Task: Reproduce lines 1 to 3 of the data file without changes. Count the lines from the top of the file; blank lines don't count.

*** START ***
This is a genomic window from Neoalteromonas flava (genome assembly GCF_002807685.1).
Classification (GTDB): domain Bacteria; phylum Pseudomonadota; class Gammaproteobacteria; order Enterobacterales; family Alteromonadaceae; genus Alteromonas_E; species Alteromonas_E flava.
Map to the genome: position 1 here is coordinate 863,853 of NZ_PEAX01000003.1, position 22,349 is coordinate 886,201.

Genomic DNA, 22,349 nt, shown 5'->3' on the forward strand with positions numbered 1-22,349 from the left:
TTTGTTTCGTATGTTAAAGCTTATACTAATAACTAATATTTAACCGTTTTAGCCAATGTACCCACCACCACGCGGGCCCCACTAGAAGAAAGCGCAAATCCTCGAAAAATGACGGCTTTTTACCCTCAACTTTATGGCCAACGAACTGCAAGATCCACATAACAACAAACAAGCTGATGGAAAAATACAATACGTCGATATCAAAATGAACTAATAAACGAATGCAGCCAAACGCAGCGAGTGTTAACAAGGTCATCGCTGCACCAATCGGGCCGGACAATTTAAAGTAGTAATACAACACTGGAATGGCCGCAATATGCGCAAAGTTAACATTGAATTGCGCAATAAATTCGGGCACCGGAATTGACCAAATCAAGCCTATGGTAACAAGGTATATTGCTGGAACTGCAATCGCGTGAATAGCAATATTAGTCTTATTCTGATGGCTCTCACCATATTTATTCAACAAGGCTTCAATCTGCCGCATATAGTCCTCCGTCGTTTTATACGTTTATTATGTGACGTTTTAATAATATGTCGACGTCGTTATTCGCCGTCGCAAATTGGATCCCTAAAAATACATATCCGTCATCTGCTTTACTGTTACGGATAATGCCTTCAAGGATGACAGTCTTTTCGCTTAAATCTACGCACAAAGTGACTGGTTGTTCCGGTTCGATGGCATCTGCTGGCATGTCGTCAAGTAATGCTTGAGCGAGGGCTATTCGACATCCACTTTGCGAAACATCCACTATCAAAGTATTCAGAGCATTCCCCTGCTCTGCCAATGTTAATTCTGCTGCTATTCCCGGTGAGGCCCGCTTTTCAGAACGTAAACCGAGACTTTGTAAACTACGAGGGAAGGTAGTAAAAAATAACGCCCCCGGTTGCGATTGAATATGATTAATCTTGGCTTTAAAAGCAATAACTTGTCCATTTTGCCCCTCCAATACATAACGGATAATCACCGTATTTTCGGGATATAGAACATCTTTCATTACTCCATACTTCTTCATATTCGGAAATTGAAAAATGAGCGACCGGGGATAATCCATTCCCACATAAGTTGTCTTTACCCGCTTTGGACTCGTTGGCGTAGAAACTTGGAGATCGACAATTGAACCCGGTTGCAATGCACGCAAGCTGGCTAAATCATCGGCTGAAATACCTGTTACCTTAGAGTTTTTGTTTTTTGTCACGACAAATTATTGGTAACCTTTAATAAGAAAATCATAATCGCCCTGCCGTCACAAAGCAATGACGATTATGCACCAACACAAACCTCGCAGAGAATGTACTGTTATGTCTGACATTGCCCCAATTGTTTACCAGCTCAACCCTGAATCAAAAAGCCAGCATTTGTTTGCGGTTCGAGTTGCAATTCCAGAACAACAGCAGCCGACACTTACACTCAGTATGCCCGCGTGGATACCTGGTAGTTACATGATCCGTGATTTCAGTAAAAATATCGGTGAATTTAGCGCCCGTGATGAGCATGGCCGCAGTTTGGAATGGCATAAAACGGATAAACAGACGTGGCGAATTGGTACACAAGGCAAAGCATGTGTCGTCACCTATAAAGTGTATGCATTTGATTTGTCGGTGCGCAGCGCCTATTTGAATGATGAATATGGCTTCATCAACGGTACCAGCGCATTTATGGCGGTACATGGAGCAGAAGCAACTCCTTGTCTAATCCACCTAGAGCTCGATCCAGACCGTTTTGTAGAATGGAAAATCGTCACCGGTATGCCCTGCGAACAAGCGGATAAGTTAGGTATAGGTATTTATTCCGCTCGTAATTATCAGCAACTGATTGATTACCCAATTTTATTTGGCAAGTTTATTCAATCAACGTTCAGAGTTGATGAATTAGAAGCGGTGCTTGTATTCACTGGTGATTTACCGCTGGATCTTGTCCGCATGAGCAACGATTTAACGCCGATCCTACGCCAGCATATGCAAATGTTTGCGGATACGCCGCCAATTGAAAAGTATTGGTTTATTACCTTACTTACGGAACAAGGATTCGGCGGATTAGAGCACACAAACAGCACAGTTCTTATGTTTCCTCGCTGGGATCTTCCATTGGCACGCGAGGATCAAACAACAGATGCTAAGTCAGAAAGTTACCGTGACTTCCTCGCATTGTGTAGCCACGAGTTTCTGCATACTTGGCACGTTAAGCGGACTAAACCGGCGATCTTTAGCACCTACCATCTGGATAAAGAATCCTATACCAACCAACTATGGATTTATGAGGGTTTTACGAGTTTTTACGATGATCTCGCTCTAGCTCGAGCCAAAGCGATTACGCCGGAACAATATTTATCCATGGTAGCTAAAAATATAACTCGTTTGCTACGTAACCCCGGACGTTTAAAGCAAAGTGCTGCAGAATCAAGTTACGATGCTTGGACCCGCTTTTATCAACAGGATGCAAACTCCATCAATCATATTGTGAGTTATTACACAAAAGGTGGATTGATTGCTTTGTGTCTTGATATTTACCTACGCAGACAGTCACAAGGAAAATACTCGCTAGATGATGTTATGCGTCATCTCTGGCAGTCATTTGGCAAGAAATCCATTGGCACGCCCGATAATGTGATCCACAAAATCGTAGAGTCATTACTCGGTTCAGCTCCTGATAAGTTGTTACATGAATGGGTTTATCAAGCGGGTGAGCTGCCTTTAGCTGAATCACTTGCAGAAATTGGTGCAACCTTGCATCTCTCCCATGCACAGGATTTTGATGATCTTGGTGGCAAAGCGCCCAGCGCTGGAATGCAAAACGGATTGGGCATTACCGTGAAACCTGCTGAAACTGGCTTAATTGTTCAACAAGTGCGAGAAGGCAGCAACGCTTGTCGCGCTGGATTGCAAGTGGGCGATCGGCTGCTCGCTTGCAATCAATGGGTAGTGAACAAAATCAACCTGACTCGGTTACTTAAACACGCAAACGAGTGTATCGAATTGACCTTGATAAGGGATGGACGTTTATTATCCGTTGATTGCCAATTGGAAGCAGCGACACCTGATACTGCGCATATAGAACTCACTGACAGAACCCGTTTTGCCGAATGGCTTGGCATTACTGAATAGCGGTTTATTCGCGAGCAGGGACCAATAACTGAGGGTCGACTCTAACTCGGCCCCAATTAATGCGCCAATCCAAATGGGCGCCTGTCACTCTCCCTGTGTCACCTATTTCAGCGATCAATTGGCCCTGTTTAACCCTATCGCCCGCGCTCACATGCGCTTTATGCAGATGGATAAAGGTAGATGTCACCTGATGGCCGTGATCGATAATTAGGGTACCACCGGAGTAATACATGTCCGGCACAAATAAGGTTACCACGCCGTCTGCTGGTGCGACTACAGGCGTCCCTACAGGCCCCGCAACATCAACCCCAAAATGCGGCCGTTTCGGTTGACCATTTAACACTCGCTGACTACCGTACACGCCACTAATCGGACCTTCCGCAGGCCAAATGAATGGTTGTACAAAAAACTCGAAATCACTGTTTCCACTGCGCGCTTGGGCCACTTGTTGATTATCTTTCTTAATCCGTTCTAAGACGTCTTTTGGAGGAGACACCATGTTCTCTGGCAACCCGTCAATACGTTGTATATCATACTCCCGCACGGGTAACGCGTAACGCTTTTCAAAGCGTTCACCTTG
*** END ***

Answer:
This is a genomic window from Neoalteromonas flava (genome assembly GCF_002807685.1).
Classification (GTDB): domain Bacteria; phylum Pseudomonadota; class Gammaproteobacteria; order Enterobacterales; family Alteromonadaceae; genus Alteromonas_E; species Alteromonas_E flava.
Map to the genome: position 1 here is coordinate 863,853 of NZ_PEAX01000003.1, position 22,349 is coordinate 886,201.